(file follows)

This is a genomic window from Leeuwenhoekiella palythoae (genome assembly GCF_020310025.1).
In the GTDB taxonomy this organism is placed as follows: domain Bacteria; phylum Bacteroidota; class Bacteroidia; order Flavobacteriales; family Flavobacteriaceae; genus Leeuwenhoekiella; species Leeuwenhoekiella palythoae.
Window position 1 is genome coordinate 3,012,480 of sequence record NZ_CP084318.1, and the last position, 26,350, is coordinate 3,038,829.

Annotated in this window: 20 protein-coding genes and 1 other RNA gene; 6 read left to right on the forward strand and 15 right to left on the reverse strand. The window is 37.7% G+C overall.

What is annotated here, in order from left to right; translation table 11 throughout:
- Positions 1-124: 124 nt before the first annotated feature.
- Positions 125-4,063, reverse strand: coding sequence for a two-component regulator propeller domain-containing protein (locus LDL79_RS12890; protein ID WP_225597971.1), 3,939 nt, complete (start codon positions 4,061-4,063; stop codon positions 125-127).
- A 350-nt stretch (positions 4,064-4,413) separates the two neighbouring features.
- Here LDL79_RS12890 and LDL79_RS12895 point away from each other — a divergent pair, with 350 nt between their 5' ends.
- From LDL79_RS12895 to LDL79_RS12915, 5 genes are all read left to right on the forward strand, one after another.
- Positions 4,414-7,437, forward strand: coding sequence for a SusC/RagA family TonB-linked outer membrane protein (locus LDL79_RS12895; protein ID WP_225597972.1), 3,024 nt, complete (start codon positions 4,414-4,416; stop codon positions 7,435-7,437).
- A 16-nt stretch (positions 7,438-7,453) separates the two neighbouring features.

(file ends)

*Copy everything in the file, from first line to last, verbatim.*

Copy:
This is a genomic window from Leeuwenhoekiella palythoae (genome assembly GCF_020310025.1).
In the GTDB taxonomy this organism is placed as follows: domain Bacteria; phylum Bacteroidota; class Bacteroidia; order Flavobacteriales; family Flavobacteriaceae; genus Leeuwenhoekiella; species Leeuwenhoekiella palythoae.
Window position 1 is genome coordinate 3,012,480 of sequence record NZ_CP084318.1, and the last position, 26,350, is coordinate 3,038,829.

Annotated in this window: 20 protein-coding genes and 1 other RNA gene; 6 read left to right on the forward strand and 15 right to left on the reverse strand. The window is 37.7% G+C overall.

What is annotated here, in order from left to right; translation table 11 throughout:
- Positions 1-124: 124 nt before the first annotated feature.
- Positions 125-4,063, reverse strand: coding sequence for a two-component regulator propeller domain-containing protein (locus LDL79_RS12890; protein ID WP_225597971.1), 3,939 nt, complete (start codon positions 4,061-4,063; stop codon positions 125-127).
- A 350-nt stretch (positions 4,064-4,413) separates the two neighbouring features.
- Here LDL79_RS12890 and LDL79_RS12895 point away from each other — a divergent pair, with 350 nt between their 5' ends.
- From LDL79_RS12895 to LDL79_RS12915, 5 genes are all read left to right on the forward strand, one after another.
- Positions 4,414-7,437, forward strand: coding sequence for a SusC/RagA family TonB-linked outer membrane protein (locus LDL79_RS12895; protein ID WP_225597972.1), 3,024 nt, complete (start codon positions 4,414-4,416; stop codon positions 7,435-7,437).
- A 16-nt stretch (positions 7,438-7,453) separates the two neighbouring features.